Cooking With Cilantro: The Do’s And Don’ts

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Not everyone enjoys cilantro, but for those who do it is a delightfully bright herb that brings a sharp freshness to food. It has pleasant herbaceous and citrus notes that complement a variety of savory preparations, including raw ones like pico de gallo and ceviche. Cilantro is best known for its use in Mexican, Thai and Indian dishes where it may be paired with everything from tomatoes to seafood. To get the best results from cilantro, follow the tips below.

Do wash cilantro thoroughly.

The cilantro in your local grocery store may look clean, but the reality is that it can be very dirty. Simply dip the bunch in water and swish it around for a few seconds. In most cases, you will see silt and other contaminants in the water. Dry the cilantro by patting the sprigs with paper towels or place them in a salad spinner.

Do use cilantro liberally.

Cilantro is not an herb that gives good results when used with a light touch. Keep in mind that it is rarely ever used in cooked dishes, so the flavor does not normally infuse into food. Usually, you have to eat the herb itself to taste it. While it does have a bright flavor, it is not the most pungent herb.

Of course, there are many people who do not like it and they would prefer that it not be included in dishes at all. For those who do enjoy its flavor, it should be added to dishes in large amounts. Some food experts believe that it should be thought of as a salad green rather than as a garnish.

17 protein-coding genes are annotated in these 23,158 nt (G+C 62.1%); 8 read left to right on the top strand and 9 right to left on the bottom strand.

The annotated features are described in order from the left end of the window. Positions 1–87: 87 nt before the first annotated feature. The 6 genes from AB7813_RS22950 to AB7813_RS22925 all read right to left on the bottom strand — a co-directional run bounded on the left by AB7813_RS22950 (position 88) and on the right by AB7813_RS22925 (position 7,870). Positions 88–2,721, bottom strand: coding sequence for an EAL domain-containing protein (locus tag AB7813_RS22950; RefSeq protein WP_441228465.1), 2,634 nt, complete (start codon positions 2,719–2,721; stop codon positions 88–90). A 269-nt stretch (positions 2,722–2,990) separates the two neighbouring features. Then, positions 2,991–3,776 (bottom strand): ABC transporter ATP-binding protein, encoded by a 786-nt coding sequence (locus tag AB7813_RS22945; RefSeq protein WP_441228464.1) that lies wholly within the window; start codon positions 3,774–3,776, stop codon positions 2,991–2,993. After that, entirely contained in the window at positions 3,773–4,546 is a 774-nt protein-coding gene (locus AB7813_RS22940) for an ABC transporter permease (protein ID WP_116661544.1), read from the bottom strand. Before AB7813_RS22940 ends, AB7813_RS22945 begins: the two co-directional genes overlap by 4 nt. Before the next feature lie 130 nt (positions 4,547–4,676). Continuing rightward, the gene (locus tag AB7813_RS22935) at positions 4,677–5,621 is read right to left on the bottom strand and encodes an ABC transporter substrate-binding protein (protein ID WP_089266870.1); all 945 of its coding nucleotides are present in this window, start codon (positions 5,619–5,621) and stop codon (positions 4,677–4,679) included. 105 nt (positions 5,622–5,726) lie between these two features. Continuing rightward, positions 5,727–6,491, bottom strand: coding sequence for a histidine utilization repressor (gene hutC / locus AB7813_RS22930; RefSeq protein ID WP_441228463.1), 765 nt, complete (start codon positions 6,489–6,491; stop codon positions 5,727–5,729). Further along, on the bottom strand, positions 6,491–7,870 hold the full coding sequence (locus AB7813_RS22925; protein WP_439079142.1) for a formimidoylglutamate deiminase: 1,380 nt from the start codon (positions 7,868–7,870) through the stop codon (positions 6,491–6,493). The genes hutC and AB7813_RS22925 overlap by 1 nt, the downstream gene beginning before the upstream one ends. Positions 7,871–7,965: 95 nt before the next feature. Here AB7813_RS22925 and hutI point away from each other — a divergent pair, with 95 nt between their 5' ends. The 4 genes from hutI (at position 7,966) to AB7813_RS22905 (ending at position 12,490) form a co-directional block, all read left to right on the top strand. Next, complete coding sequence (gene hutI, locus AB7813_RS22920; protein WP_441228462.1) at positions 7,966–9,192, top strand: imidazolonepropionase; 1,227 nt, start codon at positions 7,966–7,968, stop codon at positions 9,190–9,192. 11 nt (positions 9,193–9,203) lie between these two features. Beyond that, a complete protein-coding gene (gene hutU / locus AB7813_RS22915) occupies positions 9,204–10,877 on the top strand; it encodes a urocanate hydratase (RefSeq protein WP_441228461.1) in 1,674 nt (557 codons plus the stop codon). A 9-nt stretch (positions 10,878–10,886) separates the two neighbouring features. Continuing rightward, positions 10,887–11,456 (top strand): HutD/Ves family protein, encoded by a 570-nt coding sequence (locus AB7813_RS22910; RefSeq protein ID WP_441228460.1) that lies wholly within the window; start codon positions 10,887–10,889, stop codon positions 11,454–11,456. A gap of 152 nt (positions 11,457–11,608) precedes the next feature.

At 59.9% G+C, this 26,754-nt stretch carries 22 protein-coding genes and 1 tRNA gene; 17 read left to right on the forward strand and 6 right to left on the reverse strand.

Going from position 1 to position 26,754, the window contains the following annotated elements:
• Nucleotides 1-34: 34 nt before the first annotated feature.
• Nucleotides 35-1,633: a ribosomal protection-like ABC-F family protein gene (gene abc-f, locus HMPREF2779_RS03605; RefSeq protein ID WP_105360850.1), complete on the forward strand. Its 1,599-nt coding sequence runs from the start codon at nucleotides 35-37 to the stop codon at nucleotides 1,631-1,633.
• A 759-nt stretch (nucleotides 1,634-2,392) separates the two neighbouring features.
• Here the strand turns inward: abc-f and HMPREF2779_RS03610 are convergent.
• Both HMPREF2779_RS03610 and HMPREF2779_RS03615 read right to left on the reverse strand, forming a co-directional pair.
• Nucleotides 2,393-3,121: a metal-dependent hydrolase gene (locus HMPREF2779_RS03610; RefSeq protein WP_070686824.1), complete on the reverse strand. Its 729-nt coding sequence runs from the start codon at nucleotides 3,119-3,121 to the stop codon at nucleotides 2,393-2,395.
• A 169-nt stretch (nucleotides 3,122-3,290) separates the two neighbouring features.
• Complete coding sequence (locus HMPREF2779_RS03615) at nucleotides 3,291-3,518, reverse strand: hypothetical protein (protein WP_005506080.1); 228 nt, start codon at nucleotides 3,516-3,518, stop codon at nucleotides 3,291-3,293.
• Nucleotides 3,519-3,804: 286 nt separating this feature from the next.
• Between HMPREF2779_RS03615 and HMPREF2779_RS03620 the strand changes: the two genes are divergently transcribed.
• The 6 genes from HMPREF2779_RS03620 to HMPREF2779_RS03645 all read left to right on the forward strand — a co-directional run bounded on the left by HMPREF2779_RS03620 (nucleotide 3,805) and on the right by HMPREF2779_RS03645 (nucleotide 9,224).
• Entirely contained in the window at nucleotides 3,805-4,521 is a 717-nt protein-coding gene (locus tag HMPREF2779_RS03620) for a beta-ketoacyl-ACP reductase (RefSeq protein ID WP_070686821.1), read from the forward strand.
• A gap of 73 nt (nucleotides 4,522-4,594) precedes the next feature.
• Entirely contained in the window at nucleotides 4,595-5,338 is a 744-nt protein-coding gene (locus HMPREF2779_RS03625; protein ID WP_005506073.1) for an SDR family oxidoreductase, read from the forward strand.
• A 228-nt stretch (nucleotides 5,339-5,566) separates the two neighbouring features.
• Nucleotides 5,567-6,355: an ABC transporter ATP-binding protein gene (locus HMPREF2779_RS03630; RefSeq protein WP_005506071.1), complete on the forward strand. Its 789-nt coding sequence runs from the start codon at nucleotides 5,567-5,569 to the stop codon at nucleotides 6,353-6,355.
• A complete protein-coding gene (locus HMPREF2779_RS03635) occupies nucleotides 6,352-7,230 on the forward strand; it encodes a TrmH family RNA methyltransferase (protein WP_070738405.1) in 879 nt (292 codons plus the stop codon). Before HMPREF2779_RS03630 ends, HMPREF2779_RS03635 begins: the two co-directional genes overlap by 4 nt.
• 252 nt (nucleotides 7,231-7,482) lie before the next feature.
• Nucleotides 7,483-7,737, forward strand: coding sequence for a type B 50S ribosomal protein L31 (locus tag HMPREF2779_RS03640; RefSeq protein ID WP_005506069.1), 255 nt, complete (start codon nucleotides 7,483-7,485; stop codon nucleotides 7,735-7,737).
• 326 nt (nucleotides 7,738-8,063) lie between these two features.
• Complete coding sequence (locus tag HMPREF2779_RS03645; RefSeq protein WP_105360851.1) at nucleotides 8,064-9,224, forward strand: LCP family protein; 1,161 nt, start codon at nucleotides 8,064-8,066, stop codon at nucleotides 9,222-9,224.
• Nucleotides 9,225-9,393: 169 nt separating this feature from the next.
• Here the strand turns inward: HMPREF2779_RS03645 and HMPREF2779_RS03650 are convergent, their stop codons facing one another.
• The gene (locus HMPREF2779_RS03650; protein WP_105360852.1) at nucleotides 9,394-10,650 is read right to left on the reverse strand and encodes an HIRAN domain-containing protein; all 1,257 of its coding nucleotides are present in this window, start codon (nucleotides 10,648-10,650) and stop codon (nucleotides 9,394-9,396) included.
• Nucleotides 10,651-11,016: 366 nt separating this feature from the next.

Do cut cilantro properly.

While the method cutting an herb like cilantro may seem obvious, there is actually a right way to do it. Firstly, you will want to use a very sharp knife to avoid bruising your cilantro. Herbs that are bruised during prep are unappealing to look at and will wilt faster. In addition, you will want to make sure that both the leaves and your blade are dry to prevent sticking. This helps to speed up the chopping process and minimizes waste.

Do store cilantro using the right methods.

Cilantro is not the hardiest of herbs, which means that it will go bad fairly quickly if left at room temperature. You have several options for storing cilantro and all of the best ones involve the refrigerator or freezer. Drying is more of a last resort than it is a true option.

If you are storing your cilantro in the refrigerator, you can get by for a short period by placing a whole bunch of cilantro in a self-sealing baggy with some paper towels. Stand a freshly snipped bunch in a container of water and place the container in the refrigerator for a longer lasting solution. If you want your cilantro to last for months rather than weeks or days, freeze it.

Don’t overcook cilantro.

As a moderately pungent herb, its flavors do not stand up well to long cooking times. Add to cooked dishes at the last minute.

Don’t discard your cilantro stems.

The leaves are the most attractive part of the herb and are what makes cilantro effective as a garnish; however, the stems are just as flavorful. If flavor is your priority, chop them finely and use them as you would use the leaves.

Don’t use dried cilantro if you can help it.

Its relatively mild flavor is the reason that it does not stand up well to being dried.


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